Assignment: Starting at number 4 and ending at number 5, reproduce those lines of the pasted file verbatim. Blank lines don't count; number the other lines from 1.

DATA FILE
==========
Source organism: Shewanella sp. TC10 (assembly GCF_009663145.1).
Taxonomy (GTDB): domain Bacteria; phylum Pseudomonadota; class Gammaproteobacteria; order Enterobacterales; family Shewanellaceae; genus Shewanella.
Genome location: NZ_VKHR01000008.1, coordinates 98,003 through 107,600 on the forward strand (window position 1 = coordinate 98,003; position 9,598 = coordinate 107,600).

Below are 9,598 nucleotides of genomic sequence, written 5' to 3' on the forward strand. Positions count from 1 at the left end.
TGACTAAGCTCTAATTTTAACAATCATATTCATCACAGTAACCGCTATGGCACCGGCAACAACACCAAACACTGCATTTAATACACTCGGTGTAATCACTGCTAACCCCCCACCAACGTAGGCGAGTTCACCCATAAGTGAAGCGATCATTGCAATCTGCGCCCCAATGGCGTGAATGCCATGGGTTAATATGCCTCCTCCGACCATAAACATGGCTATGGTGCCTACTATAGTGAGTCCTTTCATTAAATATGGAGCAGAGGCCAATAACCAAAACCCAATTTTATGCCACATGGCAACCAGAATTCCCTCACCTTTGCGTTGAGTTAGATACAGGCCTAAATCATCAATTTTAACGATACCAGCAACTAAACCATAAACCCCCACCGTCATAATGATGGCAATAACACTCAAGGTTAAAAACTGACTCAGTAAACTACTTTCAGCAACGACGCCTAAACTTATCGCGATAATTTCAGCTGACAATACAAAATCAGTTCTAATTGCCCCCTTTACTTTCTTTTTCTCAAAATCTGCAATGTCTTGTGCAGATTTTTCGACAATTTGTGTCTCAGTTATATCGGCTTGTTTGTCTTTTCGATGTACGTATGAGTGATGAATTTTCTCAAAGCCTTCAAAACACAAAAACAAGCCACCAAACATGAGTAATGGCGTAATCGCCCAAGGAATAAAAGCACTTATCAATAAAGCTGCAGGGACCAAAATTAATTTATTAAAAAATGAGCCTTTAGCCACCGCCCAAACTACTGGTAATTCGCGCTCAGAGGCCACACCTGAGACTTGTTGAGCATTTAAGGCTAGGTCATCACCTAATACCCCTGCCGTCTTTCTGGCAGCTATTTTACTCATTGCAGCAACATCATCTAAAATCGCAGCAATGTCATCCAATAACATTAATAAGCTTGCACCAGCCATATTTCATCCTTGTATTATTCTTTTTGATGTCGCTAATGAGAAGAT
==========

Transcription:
Below are 9,598 nucleotides of genomic sequence, written 5' to 3' on the forward strand. Positions count from 1 at the left end.
TGACTAAGCTCTAATTTTAACAATCATATTCATCACAGTAACCGCTATGGCACCGGCAACAACACCAAACACTGCATTTAATACACTCGGTGTAATCACTGCTAACCCCCCACCAACGTAGGCGAGTTCACCCATAAGTGAAGCGATCATTGCAATCTGCGCCCCAATGGCGTGAATGCCATGGGTTAATATGCCTCCTCCGACCATAAACATGGCTATGGTGCCTACTATAGTGAGTCCTTTCATTAAATATGGAGCAGAGGCCAATAACCAAAACCCAATTTTATGCCACATGGCAACCAGAATTCCCTCACCTTTGCGTTGAGTTAGATACAGGCCTAAATCATCAATTTTAACGATACCAGCAACTAAACCATAAACCCCCACCGTCATAATGATGGCAATAACACTCAAGGTTAAAAACTGACTCAGTAAACTACTTTCAGCAACGACGCCTAAACTTATCGCGATAATTTCAGCTGACAATACAAAATCAGTTCTAATTGCCCCCTTTACTTTCTTTTTCTCAAAATCTGCAATGTCTTGTGCAGATTTTTCGACAATTTGTGTCTCAGTTATATCGGCTTGTTTGTCTTTTCGATGTACGTATGAGTGATGAATTTTCTCAAAGCCTTCAAAACACAAAAACAAGCCACCAAACATGAGTAATGGCGTAATCGCCCAAGGAATAAAAGCACTTATCAATAAAGCTGCAGGGACCAAAATTAATTTATTAAAAAATGAGCCTTTAGCCACCGCCCAAACTACTGGTAATTCGCGCTCAGAGGCCACACCTGAGACTTGTTGAGCATTTAAGGCTAGGTCATCACCTAATACCCCTGCCGTCTTTCTGGCAGCTATTTTACTCATTGCAGCAACATCATCTAAAATCGCAGCAATGTCATCCAATAACATTAATAAGCTTGCACCAGCCATATTTCATCCTTGTATTATTCTTTTTGATGTCGCTAATGAGAAGAT